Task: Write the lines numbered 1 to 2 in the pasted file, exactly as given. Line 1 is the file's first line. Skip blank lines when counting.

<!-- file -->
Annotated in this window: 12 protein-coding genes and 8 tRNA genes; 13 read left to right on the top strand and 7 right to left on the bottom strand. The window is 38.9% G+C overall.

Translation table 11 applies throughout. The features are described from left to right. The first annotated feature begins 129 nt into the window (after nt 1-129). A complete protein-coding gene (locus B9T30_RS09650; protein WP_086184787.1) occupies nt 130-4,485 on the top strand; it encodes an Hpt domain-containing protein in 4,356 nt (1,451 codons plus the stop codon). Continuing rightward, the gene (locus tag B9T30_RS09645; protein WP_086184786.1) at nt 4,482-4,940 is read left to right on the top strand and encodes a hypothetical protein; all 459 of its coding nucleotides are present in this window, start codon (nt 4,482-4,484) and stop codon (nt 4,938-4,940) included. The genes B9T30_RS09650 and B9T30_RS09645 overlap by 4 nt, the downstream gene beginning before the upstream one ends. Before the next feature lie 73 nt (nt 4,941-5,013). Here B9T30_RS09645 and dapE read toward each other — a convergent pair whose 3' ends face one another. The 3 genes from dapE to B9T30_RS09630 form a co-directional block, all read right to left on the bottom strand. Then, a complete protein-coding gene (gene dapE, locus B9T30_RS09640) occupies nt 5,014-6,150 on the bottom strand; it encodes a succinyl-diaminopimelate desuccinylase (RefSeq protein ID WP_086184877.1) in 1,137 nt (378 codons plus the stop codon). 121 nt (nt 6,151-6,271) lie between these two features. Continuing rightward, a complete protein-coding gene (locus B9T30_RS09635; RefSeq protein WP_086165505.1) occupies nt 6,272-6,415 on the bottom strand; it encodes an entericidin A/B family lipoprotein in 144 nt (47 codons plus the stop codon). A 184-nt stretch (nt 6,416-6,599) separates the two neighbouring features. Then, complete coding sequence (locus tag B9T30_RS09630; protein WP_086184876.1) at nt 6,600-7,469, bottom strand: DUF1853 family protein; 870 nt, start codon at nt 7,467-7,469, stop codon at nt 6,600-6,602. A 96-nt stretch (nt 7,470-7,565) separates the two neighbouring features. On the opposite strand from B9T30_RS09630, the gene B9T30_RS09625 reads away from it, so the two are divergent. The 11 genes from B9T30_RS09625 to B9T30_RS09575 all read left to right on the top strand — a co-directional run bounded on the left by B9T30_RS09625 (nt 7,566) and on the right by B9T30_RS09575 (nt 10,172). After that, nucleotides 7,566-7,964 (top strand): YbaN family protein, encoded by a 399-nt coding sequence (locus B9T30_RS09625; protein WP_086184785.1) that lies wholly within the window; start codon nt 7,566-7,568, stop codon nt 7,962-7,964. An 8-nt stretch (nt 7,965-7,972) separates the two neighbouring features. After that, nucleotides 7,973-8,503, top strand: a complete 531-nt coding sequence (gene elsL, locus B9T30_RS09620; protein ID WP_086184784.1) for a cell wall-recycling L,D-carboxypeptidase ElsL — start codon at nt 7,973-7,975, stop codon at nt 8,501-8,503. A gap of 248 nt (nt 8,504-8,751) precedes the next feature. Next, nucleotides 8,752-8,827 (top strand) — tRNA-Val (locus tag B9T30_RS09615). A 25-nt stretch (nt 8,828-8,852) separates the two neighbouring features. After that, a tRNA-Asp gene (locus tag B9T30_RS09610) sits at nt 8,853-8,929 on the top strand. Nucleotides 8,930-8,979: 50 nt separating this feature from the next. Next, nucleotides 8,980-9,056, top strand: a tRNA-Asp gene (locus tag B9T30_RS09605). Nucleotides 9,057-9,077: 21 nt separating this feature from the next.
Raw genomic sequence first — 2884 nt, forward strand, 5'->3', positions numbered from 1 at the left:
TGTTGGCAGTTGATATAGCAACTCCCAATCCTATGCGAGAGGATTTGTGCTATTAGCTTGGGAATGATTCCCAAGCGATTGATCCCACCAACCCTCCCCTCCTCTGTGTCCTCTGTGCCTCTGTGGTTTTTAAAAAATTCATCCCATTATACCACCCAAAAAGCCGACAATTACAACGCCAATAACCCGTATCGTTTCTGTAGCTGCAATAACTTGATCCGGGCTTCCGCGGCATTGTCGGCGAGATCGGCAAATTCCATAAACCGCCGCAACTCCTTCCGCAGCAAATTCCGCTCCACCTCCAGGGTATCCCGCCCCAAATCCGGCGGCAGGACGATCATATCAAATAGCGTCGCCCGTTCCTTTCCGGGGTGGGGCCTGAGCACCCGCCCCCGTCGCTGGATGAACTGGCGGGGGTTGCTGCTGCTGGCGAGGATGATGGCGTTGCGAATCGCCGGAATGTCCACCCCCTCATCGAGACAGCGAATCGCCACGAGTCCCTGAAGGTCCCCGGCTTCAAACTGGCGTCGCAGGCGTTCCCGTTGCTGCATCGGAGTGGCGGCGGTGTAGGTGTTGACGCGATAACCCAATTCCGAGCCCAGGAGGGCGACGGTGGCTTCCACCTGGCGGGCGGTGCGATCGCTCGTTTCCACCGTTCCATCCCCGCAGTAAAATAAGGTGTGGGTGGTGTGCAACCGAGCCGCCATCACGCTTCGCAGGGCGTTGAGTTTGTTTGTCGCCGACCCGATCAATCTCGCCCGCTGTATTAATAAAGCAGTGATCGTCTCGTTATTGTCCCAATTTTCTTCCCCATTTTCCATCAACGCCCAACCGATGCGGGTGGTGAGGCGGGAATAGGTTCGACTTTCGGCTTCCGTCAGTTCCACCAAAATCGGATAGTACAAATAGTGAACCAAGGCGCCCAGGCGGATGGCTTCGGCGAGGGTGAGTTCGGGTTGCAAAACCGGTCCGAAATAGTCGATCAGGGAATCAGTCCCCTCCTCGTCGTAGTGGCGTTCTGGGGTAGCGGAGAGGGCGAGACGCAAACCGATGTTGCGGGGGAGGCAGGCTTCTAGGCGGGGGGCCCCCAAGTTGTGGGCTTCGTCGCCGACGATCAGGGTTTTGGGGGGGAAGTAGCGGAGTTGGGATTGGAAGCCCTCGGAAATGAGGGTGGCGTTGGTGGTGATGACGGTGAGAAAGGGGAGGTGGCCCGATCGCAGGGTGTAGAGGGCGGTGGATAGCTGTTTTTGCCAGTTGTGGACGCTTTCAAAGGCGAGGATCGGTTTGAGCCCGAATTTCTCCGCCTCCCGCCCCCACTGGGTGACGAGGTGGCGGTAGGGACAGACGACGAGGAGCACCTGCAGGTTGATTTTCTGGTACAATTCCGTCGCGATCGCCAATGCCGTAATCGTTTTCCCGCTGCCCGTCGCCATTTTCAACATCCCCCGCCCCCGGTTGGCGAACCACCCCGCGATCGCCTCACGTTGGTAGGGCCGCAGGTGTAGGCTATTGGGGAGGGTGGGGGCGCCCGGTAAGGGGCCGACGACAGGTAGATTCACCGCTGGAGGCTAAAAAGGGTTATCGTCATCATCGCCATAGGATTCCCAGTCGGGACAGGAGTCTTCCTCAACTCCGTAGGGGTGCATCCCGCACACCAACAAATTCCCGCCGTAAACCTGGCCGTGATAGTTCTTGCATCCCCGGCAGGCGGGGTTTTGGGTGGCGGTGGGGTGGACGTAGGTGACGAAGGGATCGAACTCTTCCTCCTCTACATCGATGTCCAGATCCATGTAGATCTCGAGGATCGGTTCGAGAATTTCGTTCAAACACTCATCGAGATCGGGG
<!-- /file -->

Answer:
Annotated in this window: 12 protein-coding genes and 8 tRNA genes; 13 read left to right on the top strand and 7 right to left on the bottom strand. The window is 38.9% G+C overall.

Translation table 11 applies throughout. The features are described from left to right. The first annotated feature begins 129 nt into the window (after nt 1-129). A complete protein-coding gene (locus B9T30_RS09650; protein WP_086184787.1) occupies nt 130-4,485 on the top strand; it encodes an Hpt domain-containing protein in 4,356 nt (1,451 codons plus the stop codon). Continuing rightward, the gene (locus tag B9T30_RS09645; protein WP_086184786.1) at nt 4,482-4,940 is read left to right on the top strand and encodes a hypothetical protein; all 459 of its coding nucleotides are present in this window, start codon (nt 4,482-4,484) and stop codon (nt 4,938-4,940) included. The genes B9T30_RS09650 and B9T30_RS09645 overlap by 4 nt, the downstream gene beginning before the upstream one ends. Before the next feature lie 73 nt (nt 4,941-5,013). Here B9T30_RS09645 and dapE read toward each other — a convergent pair whose 3' ends face one another. The 3 genes from dapE to B9T30_RS09630 form a co-directional block, all read right to left on the bottom strand. Then, a complete protein-coding gene (gene dapE, locus B9T30_RS09640) occupies nt 5,014-6,150 on the bottom strand; it encodes a succinyl-diaminopimelate desuccinylase (RefSeq protein ID WP_086184877.1) in 1,137 nt (378 codons plus the stop codon). 121 nt (nt 6,151-6,271) lie between these two features. Continuing rightward, a complete protein-coding gene (locus B9T30_RS09635; RefSeq protein WP_086165505.1) occupies nt 6,272-6,415 on the bottom strand; it encodes an entericidin A/B family lipoprotein in 144 nt (47 codons plus the stop codon). A 184-nt stretch (nt 6,416-6,599) separates the two neighbouring features. Then, complete coding sequence (locus tag B9T30_RS09630; protein WP_086184876.1) at nt 6,600-7,469, bottom strand: DUF1853 family protein; 870 nt, start codon at nt 7,467-7,469, stop codon at nt 6,600-6,602. A 96-nt stretch (nt 7,470-7,565) separates the two neighbouring features. On the opposite strand from B9T30_RS09630, the gene B9T30_RS09625 reads away from it, so the two are divergent. The 11 genes from B9T30_RS09625 to B9T30_RS09575 all read left to right on the top strand — a co-directional run bounded on the left by B9T30_RS09625 (nt 7,566) and on the right by B9T30_RS09575 (nt 10,172). After that, nucleotides 7,566-7,964 (top strand): YbaN family protein, encoded by a 399-nt coding sequence (locus B9T30_RS09625; protein WP_086184785.1) that lies wholly within the window; start codon nt 7,566-7,568, stop codon nt 7,962-7,964. An 8-nt stretch (nt 7,965-7,972) separates the two neighbouring features. After that, nucleotides 7,973-8,503, top strand: a complete 531-nt coding sequence (gene elsL, locus B9T30_RS09620; protein ID WP_086184784.1) for a cell wall-recycling L,D-carboxypeptidase ElsL — start codon at nt 7,973-7,975, stop codon at nt 8,501-8,503. A gap of 248 nt (nt 8,504-8,751) precedes the next feature. Next, nucleotides 8,752-8,827 (top strand) — tRNA-Val (locus tag B9T30_RS09615). A 25-nt stretch (nt 8,828-8,852) separates the two neighbouring features. After that, a tRNA-Asp gene (locus tag B9T30_RS09610) sits at nt 8,853-8,929 on the top strand. Nucleotides 8,930-8,979: 50 nt separating this feature from the next. Next, nucleotides 8,980-9,056, top strand: a tRNA-Asp gene (locus tag B9T30_RS09605). Nucleotides 9,057-9,077: 21 nt separating this feature from the next.